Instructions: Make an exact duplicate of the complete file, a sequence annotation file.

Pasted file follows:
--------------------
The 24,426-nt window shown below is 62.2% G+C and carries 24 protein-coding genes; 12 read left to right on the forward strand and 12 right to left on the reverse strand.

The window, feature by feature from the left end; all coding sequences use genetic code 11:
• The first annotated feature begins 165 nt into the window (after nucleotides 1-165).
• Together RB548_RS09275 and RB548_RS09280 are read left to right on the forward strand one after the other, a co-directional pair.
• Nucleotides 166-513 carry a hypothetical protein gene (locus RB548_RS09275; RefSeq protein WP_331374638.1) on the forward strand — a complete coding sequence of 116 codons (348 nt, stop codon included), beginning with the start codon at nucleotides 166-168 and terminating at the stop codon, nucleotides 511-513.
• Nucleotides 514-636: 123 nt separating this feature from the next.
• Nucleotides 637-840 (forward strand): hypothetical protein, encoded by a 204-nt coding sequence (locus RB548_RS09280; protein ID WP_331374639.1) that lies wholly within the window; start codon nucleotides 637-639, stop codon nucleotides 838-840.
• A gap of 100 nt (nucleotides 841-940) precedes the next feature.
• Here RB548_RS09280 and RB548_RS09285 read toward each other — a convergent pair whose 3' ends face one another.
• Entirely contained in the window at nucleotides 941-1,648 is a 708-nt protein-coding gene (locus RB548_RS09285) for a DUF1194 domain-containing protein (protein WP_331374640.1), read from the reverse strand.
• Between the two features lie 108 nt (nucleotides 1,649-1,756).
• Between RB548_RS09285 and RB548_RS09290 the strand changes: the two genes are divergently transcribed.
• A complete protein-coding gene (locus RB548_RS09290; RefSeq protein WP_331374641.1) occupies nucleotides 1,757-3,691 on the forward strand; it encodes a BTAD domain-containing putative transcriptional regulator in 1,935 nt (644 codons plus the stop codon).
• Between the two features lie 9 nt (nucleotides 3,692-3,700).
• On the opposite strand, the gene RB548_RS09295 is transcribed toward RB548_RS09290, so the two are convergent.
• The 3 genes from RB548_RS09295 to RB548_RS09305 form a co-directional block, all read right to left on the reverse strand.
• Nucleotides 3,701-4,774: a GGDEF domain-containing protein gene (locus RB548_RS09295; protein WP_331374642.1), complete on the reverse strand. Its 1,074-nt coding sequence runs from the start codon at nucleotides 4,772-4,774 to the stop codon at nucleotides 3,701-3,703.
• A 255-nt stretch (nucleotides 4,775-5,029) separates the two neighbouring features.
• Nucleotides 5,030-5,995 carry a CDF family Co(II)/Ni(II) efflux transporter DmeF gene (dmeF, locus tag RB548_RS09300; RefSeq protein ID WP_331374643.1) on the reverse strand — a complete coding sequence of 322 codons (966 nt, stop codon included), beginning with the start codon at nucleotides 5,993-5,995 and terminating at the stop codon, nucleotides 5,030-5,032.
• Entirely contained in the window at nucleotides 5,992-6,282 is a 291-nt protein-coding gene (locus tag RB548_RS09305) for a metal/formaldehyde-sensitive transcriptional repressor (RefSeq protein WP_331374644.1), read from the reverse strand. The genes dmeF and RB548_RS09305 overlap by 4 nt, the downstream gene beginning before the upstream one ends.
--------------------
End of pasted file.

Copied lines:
The 24,426-nt window shown below is 62.2% G+C and carries 24 protein-coding genes; 12 read left to right on the forward strand and 12 right to left on the reverse strand.

The window, feature by feature from the left end; all coding sequences use genetic code 11:
• The first annotated feature begins 165 nt into the window (after nucleotides 1-165).
• Together RB548_RS09275 and RB548_RS09280 are read left to right on the forward strand one after the other, a co-directional pair.
• Nucleotides 166-513 carry a hypothetical protein gene (locus RB548_RS09275; RefSeq protein WP_331374638.1) on the forward strand — a complete coding sequence of 116 codons (348 nt, stop codon included), beginning with the start codon at nucleotides 166-168 and terminating at the stop codon, nucleotides 511-513.
• Nucleotides 514-636: 123 nt separating this feature from the next.
• Nucleotides 637-840 (forward strand): hypothetical protein, encoded by a 204-nt coding sequence (locus RB548_RS09280; protein ID WP_331374639.1) that lies wholly within the window; start codon nucleotides 637-639, stop codon nucleotides 838-840.
• A gap of 100 nt (nucleotides 841-940) precedes the next feature.
• Here RB548_RS09280 and RB548_RS09285 read toward each other — a convergent pair whose 3' ends face one another.
• Entirely contained in the window at nucleotides 941-1,648 is a 708-nt protein-coding gene (locus RB548_RS09285) for a DUF1194 domain-containing protein (protein WP_331374640.1), read from the reverse strand.
• Between the two features lie 108 nt (nucleotides 1,649-1,756).
• Between RB548_RS09285 and RB548_RS09290 the strand changes: the two genes are divergently transcribed.
• A complete protein-coding gene (locus RB548_RS09290; RefSeq protein WP_331374641.1) occupies nucleotides 1,757-3,691 on the forward strand; it encodes a BTAD domain-containing putative transcriptional regulator in 1,935 nt (644 codons plus the stop codon).
• Between the two features lie 9 nt (nucleotides 3,692-3,700).
• On the opposite strand, the gene RB548_RS09295 is transcribed toward RB548_RS09290, so the two are convergent.
• The 3 genes from RB548_RS09295 to RB548_RS09305 form a co-directional block, all read right to left on the reverse strand.
• Nucleotides 3,701-4,774: a GGDEF domain-containing protein gene (locus RB548_RS09295; protein WP_331374642.1), complete on the reverse strand. Its 1,074-nt coding sequence runs from the start codon at nucleotides 4,772-4,774 to the stop codon at nucleotides 3,701-3,703.
• A 255-nt stretch (nucleotides 4,775-5,029) separates the two neighbouring features.
• Nucleotides 5,030-5,995 carry a CDF family Co(II)/Ni(II) efflux transporter DmeF gene (dmeF, locus tag RB548_RS09300; RefSeq protein ID WP_331374643.1) on the reverse strand — a complete coding sequence of 322 codons (966 nt, stop codon included), beginning with the start codon at nucleotides 5,993-5,995 and terminating at the stop codon, nucleotides 5,030-5,032.
• Entirely contained in the window at nucleotides 5,992-6,282 is a 291-nt protein-coding gene (locus tag RB548_RS09305) for a metal/formaldehyde-sensitive transcriptional repressor (RefSeq protein WP_331374644.1), read from the reverse strand. The genes dmeF and RB548_RS09305 overlap by 4 nt, the downstream gene beginning before the upstream one ends.